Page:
The issue, though, at its core, is that normal people have, by definition, average intelligence and are amenable to the persuasive techniques of propaganda. Intelligence, though, in itself, is a necessary but not sufficient condition to guard against the power of pervasive propaganda. The SD, the intelligence service of Nazi Germany’s elite SS, was top heavy with university graduates, many of whom held PhDs from prestigious universities. This fact suggests that the power of public opinion, in general, overrides the ability of the individual to think critically outside an established consensus. Whoever controls the dissemination of information controls the culture. And whoever controls culture controls thought. This was true in Nazi Germany, it was true during my childhood in Catholic-nationalist Ireland, it was true in communist-controlled eastern Europe, and it’s true now in the public sphere dominated by the left-wing woke ideologues of Big Tech. The problem will get worse before it gets better.
We live in a postmodern world where truth is conditional on holding the right opinions, which are, conveniently, the beliefs of the most educated generation in history – at least in relation to computers and social media – and the most uneducated in, literally, everything else. They know nothing except what they are feeling, and they’ve been told what to feel, which is that someone evil or something intangible is responsible for the ills of the world – or, in a new iteration of an old rhetorical fallacy, that their anxiety or the ache in their toe is the reason why free speech should be curtailed. It’s solipsism, narcissism and anti-reason manifesting on a global scale. And it’s all done with smiley emojis, conspicuous compassion, virtue signalling and socially sanctioned empathy.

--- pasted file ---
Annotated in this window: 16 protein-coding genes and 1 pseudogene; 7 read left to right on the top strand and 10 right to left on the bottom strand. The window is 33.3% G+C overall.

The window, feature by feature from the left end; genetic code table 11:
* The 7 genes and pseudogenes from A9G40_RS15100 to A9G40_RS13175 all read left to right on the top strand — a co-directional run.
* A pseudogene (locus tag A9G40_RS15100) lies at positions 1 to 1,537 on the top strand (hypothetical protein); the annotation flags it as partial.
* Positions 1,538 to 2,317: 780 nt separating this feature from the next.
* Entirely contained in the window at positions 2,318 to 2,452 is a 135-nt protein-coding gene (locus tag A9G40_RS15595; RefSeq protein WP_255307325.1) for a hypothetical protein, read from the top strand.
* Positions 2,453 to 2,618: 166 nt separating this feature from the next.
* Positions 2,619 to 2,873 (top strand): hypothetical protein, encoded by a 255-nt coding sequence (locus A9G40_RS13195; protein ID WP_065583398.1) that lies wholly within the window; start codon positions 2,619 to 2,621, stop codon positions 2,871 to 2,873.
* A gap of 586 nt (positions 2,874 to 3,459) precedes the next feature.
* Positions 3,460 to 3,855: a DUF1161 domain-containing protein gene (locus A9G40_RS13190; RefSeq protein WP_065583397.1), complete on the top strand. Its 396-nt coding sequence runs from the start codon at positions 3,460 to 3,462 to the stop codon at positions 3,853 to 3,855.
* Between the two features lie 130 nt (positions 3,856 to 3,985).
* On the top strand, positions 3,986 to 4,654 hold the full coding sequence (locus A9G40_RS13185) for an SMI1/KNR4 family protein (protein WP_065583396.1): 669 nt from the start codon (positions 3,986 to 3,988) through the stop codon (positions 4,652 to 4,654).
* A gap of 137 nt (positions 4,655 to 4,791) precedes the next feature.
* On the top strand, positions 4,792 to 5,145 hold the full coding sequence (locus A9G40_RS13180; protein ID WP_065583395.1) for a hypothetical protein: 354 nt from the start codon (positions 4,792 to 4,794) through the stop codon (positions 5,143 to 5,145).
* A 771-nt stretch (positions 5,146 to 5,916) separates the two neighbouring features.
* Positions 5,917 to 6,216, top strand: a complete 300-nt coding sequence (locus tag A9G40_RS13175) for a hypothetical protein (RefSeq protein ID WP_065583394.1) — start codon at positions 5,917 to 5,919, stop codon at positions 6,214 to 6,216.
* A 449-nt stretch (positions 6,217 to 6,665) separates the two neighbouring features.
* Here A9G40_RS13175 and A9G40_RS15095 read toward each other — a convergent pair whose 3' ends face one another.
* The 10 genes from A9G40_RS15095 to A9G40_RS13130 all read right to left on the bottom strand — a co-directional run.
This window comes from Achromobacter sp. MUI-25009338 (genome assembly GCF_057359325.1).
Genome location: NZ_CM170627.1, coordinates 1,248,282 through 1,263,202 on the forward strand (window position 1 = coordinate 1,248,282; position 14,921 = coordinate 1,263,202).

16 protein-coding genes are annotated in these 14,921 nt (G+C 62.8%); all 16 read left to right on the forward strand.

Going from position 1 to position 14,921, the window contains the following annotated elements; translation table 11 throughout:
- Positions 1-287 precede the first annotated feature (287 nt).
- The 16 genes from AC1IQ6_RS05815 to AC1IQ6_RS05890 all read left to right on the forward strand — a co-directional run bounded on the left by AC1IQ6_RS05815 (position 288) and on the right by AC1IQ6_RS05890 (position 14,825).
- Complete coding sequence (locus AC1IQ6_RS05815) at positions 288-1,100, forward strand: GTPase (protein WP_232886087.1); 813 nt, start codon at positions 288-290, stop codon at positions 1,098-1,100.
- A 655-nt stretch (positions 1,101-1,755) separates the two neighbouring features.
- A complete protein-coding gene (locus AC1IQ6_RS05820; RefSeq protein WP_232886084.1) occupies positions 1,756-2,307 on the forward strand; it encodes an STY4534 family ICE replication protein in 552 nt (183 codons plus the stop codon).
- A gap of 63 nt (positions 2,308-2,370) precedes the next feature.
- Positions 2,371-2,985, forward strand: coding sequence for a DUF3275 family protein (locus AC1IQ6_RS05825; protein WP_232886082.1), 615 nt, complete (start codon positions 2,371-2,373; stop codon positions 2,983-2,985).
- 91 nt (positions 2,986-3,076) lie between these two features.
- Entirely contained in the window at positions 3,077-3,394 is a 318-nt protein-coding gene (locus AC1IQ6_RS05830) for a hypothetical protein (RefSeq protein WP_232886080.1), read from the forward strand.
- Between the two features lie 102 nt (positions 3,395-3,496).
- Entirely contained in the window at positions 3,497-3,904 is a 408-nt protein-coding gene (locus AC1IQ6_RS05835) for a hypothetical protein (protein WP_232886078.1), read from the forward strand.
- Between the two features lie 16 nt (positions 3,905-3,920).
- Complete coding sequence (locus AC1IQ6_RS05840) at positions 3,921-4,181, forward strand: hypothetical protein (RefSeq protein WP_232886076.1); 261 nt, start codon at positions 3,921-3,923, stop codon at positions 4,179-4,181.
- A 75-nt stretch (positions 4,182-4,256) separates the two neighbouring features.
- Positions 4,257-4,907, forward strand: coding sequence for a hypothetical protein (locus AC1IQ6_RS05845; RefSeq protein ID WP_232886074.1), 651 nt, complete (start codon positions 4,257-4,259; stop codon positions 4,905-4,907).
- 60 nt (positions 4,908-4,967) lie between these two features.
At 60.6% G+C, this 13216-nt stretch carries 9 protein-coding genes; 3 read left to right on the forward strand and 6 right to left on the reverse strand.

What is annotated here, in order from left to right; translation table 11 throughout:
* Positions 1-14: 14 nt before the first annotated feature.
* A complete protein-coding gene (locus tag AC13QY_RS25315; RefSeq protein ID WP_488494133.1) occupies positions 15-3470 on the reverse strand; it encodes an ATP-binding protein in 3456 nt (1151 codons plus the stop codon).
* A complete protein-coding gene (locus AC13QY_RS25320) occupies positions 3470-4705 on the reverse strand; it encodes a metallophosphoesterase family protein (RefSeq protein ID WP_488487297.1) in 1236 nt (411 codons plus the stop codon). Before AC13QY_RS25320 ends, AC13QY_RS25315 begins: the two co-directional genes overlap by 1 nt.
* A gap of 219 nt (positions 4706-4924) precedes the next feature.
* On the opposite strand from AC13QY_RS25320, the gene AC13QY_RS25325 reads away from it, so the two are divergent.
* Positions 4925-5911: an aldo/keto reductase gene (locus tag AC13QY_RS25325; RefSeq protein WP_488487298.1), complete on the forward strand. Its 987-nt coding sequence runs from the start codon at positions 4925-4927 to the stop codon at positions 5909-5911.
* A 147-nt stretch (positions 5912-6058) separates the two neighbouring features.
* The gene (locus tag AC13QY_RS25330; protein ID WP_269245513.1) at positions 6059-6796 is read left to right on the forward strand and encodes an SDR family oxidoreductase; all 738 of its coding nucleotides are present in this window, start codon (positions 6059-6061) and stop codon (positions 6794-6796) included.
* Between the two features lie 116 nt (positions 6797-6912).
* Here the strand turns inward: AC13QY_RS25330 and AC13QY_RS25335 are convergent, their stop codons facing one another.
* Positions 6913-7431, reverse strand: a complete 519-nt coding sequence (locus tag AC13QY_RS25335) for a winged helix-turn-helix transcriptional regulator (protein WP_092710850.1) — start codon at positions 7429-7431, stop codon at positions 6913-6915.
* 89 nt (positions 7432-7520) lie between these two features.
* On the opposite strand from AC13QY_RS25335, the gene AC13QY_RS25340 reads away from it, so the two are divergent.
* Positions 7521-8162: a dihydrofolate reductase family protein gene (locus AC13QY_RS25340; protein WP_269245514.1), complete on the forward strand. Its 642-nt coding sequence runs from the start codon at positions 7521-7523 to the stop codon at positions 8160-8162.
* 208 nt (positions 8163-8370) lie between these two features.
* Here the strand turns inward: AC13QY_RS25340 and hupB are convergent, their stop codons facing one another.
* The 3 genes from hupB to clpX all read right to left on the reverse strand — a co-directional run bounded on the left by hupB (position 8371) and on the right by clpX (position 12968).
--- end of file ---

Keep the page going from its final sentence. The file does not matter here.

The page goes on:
The name of this intellectual disease is wokeness, or identity politics, and it is an assault on logic, common sense, kindness and decency. It’s also, most importantly, a philosophy with no notion of forgiveness. Once you have sinned against its ever-changing tenets, you will be cast out of society. Ritual displays of contrition, repentance and obsequiousness will have no effect on your humiliation. Redemption is absent from the woke catechism. And, after destroying someone’s life, the modern-day Jacobins who champion this ideology congratulate each other, paradoxically, on their morality.
The problem, though, for anyone who knows Aristotle is that all putative virtues have a dark side. For every paragon of virtue, a devil has to exist, and monsters are being conjured from the imaginations of people who are too naive to understand that the demon they abhor lives within themselves. We’re in for a long and dreadful ride.